Weather & Cycling Clothing

The weather in France can vary widely depending upon the time of year and your destination. Other than in the mountains, summer days are typically warm and can get very hot, especially in the south of France (i.e., in the Pyrenees and near Mt. Ventoux/Provence). However, particularly if you are staying in or will be cycling in the mountains, the weather can vary wildly within a stretch of an hour.

Like cycling in the Colorado Rockies or other mountainous parts of the U.S., days often start cool and sunny. However, the weather can change quickly and dramatically, often from warm and sunny to cold and rainy, particularly at higher elevations. For example, in June 2012 during a trip to the Pyrenees, a group of us rode both sides of the Col du Tourmalet on an extremely hot day – a thermometer at the base of the mountain said 39C, or 102F. The following day we rode the Col d’Aubisque and Hautacam in damp, cloudy conditions when it was at least 40F cooler. However, at the summit of Hautacam it was sunny and warm.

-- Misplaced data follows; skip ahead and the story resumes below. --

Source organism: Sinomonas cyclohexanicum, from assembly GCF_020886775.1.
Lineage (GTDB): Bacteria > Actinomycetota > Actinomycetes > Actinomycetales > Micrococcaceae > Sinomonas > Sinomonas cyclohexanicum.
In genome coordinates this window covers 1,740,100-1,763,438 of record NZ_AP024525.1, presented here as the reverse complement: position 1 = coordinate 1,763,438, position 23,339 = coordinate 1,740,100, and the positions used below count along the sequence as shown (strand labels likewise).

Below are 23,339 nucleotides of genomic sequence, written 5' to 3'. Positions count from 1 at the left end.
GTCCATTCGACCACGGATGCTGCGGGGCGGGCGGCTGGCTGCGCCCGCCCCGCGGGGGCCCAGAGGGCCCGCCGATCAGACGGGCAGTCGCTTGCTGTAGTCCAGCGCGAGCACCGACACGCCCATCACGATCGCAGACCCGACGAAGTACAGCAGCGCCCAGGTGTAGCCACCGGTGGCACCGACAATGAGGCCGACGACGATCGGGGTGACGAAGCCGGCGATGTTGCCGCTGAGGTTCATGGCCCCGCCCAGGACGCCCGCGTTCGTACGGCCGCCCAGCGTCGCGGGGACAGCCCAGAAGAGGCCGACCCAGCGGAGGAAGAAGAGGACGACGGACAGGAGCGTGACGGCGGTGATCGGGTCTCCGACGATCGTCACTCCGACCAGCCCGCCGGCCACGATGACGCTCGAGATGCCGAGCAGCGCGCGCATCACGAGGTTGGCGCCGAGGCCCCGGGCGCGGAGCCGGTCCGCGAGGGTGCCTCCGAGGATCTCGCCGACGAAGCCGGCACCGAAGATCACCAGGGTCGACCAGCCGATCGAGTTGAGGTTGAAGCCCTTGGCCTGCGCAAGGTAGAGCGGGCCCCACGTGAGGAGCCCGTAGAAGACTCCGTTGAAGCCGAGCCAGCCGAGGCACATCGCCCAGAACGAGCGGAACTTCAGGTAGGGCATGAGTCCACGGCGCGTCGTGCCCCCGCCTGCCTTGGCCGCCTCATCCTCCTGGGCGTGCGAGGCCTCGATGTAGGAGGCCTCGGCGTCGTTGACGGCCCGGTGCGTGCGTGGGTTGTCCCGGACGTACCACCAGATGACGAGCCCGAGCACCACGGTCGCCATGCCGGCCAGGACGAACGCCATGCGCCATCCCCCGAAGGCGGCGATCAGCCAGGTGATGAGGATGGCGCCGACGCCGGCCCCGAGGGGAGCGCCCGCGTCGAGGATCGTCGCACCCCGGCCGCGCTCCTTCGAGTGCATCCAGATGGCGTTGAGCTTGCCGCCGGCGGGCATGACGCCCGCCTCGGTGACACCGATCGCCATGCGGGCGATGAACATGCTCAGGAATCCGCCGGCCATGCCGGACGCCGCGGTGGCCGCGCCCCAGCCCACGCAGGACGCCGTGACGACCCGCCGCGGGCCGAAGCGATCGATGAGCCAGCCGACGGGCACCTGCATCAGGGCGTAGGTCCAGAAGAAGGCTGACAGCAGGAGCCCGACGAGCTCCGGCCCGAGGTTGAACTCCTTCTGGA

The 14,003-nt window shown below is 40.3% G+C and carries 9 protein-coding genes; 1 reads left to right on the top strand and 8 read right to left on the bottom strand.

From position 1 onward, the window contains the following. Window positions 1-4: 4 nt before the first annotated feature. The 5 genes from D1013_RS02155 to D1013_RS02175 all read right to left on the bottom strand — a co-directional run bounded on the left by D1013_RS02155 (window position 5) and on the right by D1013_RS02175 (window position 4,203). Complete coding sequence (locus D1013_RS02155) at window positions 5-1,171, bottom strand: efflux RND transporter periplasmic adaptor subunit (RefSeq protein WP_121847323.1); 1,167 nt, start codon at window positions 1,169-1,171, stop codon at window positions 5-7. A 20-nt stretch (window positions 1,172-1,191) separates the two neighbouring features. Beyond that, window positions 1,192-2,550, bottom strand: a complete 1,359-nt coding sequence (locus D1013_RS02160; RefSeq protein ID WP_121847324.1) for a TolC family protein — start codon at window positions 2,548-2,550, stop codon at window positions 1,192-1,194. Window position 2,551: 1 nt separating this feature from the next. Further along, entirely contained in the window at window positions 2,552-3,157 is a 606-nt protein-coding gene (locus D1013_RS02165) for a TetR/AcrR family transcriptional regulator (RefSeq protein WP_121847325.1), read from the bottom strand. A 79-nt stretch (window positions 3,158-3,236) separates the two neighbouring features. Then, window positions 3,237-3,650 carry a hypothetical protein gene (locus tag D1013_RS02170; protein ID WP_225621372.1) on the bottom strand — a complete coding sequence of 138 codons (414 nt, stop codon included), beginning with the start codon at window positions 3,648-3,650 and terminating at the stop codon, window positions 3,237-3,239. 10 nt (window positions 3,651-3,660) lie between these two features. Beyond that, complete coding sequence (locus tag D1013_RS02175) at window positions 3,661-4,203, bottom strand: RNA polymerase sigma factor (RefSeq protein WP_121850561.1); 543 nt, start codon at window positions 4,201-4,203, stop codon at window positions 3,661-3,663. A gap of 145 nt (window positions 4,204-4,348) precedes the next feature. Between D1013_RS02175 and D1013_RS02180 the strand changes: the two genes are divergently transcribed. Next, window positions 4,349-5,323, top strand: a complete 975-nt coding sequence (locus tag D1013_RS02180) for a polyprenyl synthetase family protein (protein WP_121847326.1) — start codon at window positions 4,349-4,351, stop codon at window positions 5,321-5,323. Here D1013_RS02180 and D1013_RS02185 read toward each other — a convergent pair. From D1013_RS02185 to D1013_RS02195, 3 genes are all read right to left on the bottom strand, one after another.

Therefore, it is critical that you are prepared not only for different conditions on different days but likely changing conditions over the course of a day. Even on a beautiful day always carry at least a water-resistant jacket that can be stuffed easily into your cycling jersey pocket. And I recommend that you also carry arm warmers and long-fingered gloves if there’s a chance of changing conditions, again typical at higher elevations. Carrying knee warmers is also a good idea for higher elevations. Lastly, consider a good under layer to wick away sweat; this will keep you significantly warmer should the temperature suddenly drop and on descents. You may not need all of these, but if you do you’ll be glad you’re prepared!

Most hotels in France will give you the day’s weather forecast, often including temperatures and conditions at different times of the day. Alternatively, if you have a computer, smart phone or other access to the internet you can check yourself on websites like or the local official website. Be sure to check this information daily, and prepare accordingly.